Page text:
The gaming industry has grown by leaps and bounds over the past 40 years, as has the culture that surrounds it. What began as a simple collection of neon blips and blocks on a computer screen has since led to the creation of highly detailed and expansive worlds, like that of Bethesda Games’ ever-popular Skyrim. Brimming with mystery and adventure, titles such as Skyrim give gamers a chance to immerse themselves in rich fantasy worlds.
However, the world of a video game, no matter how vast, always has boundaries. Surrounding the world of a game is, to put it simply, nothingness. What you see is what you get, and exploration beyond the immediate world is unreachable. The story being played out always comes to an end, and eventually the game grows stale.
Purple Dragon Games, a new gaming store located on 40 Spring Street in Williamstown, Mass., offers an alternative to digital gaming in the form of tabletop board games, pen and paper role-playing akin to the ever popular and highly criticized Dungeons & Dragons (D&D) and collectible trading card games, predominately Magic: The Gathering.
These games, especially those along the lines of D&D, help to promote the use of ones imagination in order to craft the world, as well as tell the stories of the players that inhabit it. Play does not occur online, nor perched in front of a TV screen, but seated at a table alongside like-minded individuals, face to face. These games allow for a level of social interaction that video games lack, despite the inclusion of online multiplayer.
Store owner Niko White, a conversant gamer, Berkshire county local and Williams graduate of Philosophy, has always been interested in gaming culture. Upon hearing that a storefront had opened up on Spring Street, in the heart of the Williams College community, he jumped at the chance to promote his passion by opening Purple Dragon Games.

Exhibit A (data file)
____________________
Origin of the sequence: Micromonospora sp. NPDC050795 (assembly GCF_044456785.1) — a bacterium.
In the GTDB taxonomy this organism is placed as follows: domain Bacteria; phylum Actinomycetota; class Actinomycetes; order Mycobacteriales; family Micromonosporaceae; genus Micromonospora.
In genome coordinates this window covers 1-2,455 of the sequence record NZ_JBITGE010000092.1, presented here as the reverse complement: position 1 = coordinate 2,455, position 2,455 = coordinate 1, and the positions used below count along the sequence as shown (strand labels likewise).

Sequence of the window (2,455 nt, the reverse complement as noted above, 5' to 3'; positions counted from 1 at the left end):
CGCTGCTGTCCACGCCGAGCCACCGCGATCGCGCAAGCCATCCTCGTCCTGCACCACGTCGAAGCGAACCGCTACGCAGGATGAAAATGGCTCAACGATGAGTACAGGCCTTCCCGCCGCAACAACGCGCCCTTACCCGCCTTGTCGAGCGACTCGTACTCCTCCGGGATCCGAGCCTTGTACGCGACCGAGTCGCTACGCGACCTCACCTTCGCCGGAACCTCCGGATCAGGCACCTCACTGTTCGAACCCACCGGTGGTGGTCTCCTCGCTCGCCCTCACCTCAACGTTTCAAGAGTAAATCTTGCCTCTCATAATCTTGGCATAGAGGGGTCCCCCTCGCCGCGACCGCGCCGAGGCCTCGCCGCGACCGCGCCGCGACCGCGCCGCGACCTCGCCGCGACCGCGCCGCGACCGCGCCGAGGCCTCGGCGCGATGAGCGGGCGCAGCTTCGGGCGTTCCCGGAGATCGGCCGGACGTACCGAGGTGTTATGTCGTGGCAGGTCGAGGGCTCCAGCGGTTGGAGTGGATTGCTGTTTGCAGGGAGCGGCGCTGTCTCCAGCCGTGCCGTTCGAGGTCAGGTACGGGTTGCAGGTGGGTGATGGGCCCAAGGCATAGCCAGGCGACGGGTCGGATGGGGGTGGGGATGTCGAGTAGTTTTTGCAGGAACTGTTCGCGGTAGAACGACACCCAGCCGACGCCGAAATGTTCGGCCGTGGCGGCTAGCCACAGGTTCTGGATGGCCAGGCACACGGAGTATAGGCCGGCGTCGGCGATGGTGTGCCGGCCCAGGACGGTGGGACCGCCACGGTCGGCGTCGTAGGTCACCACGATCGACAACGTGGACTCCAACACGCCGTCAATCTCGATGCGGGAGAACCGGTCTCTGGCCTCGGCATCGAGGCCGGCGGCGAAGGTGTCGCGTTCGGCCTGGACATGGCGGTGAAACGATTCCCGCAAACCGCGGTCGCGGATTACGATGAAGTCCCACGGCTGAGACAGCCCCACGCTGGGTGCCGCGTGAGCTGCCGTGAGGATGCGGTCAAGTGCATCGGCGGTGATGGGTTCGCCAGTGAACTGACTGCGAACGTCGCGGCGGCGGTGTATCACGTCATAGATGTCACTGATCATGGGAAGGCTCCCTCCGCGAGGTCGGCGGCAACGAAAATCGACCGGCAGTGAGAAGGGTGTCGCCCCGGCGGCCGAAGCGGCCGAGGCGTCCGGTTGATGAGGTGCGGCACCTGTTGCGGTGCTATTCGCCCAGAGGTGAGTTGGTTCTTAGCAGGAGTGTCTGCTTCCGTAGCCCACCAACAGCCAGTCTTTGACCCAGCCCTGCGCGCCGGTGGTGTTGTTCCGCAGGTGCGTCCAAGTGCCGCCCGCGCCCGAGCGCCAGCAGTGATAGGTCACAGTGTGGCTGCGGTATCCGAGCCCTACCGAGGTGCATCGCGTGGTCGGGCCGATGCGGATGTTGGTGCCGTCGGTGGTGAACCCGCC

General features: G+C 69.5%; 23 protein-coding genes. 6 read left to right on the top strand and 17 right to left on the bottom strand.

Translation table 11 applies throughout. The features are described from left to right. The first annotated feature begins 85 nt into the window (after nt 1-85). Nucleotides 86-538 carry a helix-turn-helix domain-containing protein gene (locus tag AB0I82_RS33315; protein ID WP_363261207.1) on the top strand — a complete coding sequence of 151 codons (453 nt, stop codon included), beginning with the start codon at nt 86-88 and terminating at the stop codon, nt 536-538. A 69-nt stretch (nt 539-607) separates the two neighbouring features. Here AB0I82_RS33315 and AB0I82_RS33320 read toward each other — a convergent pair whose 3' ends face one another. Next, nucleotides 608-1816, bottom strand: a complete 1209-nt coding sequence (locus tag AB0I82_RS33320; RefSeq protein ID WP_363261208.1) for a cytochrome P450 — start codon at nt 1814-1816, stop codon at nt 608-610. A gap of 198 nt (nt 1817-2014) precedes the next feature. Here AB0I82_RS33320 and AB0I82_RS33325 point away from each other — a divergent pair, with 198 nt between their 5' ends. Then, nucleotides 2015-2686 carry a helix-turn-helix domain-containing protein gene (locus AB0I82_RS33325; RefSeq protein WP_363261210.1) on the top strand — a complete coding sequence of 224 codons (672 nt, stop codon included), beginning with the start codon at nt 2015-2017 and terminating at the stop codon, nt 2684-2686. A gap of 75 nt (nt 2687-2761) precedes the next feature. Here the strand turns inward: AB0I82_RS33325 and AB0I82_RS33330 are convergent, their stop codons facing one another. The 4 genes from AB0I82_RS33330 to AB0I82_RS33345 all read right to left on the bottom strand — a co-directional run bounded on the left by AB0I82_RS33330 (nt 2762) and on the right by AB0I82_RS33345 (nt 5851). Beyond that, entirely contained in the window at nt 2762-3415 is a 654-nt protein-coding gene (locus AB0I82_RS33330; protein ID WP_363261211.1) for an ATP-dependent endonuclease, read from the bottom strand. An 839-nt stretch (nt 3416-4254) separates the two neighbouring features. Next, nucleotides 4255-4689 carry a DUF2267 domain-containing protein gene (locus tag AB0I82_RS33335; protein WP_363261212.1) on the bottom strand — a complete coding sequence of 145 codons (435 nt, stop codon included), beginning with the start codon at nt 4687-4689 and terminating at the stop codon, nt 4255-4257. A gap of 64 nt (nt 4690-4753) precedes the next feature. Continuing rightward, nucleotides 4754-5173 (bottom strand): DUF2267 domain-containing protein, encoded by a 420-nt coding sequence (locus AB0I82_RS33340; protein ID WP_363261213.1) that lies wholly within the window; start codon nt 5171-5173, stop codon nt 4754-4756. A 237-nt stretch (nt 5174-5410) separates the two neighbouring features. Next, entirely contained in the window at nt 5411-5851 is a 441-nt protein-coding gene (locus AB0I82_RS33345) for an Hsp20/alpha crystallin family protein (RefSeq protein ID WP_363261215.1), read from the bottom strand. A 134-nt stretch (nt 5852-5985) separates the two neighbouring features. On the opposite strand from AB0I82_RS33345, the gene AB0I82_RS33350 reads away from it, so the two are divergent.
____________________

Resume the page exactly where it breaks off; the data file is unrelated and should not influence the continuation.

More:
“I’ve been a gamer basically forever,” White mentioned. “I played my first game of Dungeons & Dragons when I was six or so, and got my first Magic: the Gathering pack in 1994 from ‘Where’d You Get That?!’ when it was still in the Colonial Shopping Center. During my time at Williams, I was a member of WARP (the Williams Association of Role-Players) and founded the Williams Magic: the Gathering club, which is still going strong.”
Since his college days, White has involved himself in a plethora of game-related services. After graduating in 2004, he moved to Boston where he volunteered as a play tester and convention staffer for Your Move Games Inc. He later became a developer for them, as well as White Wizard Games. In 2009 he found work as a manager at Pandemonium Books and Games in Cambridge, Mass. There, he helped to coordinate multiple events and tournaments of varying sizes, from small weekly gatherings to Magic tournaments reaching over 300 contestants.
White hopes that Purple Dragon Games will give those interested in learning the ins and outs of tabletop games a place to learn and explore the numerous titles currently on the market. The store prides itself on its welcoming, inclusive atmosphere and aims to serve, more-so than anything, as a community-driven space for game enthusiast to indulge in their hobby.
For those who have found themselves interested in D&D at one point or another, but were hesitant or unsure of how to get involved, White and his staff encourage new players to stop in during their weekly D&D session, every Sunday at 1 p.m. For an entry fee of $2, White and his community Dungeon Masters (DMs) will assist in introducing new players to the world of D&D, in a way that is not only enjoyable, but made simple for the sake of learning the basics. Premade characters are available, and potential players need not bring anything but their enthusiasm and will to learn.
“We’ve intentionally set it up so that each week of the game will be distinct enough for a new player to get into the story quickly,” White explained. “The DMs are prepared to work around players not always being around as well, so no one needs to feel like they’re making a commitment to keep playing if they show up and happen to not like it.”
Purple Dragon Games plans to host regularly scheduled events on a weekly basis, including but not limited too Magic: The Gathering standard constructed and booster draft, open board game nights and, of course, Dungeons and Dragons. Times for these events can be found on their website, www.purpledragongames.com. The store is open from 1 p.m. to 10 p.m. Wednesday through Friday, and 11 a.m. to 8 p.m. Saturday and Sunday.